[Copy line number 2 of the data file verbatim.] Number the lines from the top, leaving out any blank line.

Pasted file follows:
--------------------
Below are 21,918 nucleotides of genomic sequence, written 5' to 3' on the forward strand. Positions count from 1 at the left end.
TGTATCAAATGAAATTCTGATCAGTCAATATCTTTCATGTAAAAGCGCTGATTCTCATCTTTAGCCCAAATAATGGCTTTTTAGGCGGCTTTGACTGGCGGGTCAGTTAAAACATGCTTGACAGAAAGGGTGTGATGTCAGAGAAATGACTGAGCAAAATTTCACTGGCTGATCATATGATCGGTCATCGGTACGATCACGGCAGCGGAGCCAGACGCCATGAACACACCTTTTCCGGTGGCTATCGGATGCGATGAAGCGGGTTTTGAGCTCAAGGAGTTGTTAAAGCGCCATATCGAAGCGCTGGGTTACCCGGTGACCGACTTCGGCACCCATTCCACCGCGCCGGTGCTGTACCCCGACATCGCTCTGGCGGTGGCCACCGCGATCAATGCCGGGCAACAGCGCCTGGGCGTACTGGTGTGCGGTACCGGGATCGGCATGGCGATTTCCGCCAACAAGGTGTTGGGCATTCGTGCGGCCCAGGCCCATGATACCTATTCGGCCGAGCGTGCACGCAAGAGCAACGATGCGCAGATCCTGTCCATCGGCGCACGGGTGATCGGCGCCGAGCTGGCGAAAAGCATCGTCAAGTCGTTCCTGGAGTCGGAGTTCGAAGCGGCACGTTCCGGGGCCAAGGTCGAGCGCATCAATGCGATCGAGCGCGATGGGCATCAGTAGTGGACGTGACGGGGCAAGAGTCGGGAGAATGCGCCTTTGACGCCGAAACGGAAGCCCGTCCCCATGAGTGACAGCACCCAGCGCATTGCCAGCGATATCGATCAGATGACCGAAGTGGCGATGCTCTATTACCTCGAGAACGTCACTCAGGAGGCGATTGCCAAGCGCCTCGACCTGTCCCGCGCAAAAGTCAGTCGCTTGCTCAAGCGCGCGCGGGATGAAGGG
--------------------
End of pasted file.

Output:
TGTATCAAATGAAATTCTGATCAGTCAATATCTTTCATGTAAAAGCGCTGATTCTCATCTTTAGCCCAAATAATGGCTTTTTAGGCGGCTTTGACTGGCGGGTCAGTTAAAACATGCTTGACAGAAAGGGTGTGATGTCAGAGAAATGACTGAGCAAAATTTCACTGGCTGATCATATGATCGGTCATCGGTACGATCACGGCAGCGGAGCCAGACGCCATGAACACACCTTTTCCGGTGGCTATCGGATGCGATGAAGCGGGTTTTGAGCTCAAGGAGTTGTTAAAGCGCCATATCGAAGCGCTGGGTTACCCGGTGACCGACTTCGGCACCCATTCCACCGCGCCGGTGCTGTACCCCGACATCGCTCTGGCGGTGGCCACCGCGATCAATGCCGGGCAACAGCGCCTGGGCGTACTGGTGTGCGGTACCGGGATCGGCATGGCGATTTCCGCCAACAAGGTGTTGGGCATTCGTGCGGCCCAGGCCCATGATACCTATTCGGCCGAGCGTGCACGCAAGAGCAACGATGCGCAGATCCTGTCCATCGGCGCACGGGTGATCGGCGCCGAGCTGGCGAAAAGCATCGTCAAGTCGTTCCTGGAGTCGGAGTTCGAAGCGGCACGTTCCGGGGCCAAGGTCGAGCGCATCAATGCGATCGAGCGCGATGGGCATCAGTAGTGGACGTGACGGGGCAAGAGTCGGGAGAATGCGCCTTTGACGCCGAAACGGAAGCCCGTCCCCATGAGTGACAGCACCCAGCGCATTGCCAGCGATATCGATCAGATGACCGAAGTGGCGATGCTCTATTACCTCGAGAACGTCACTCAGGAGGCGATTGCCAAGCGCCTCGACCTGTCCCGCGCAAAAGTCAGTCGCTTGCTCAAGCGCGCGCGGGATGAAGGG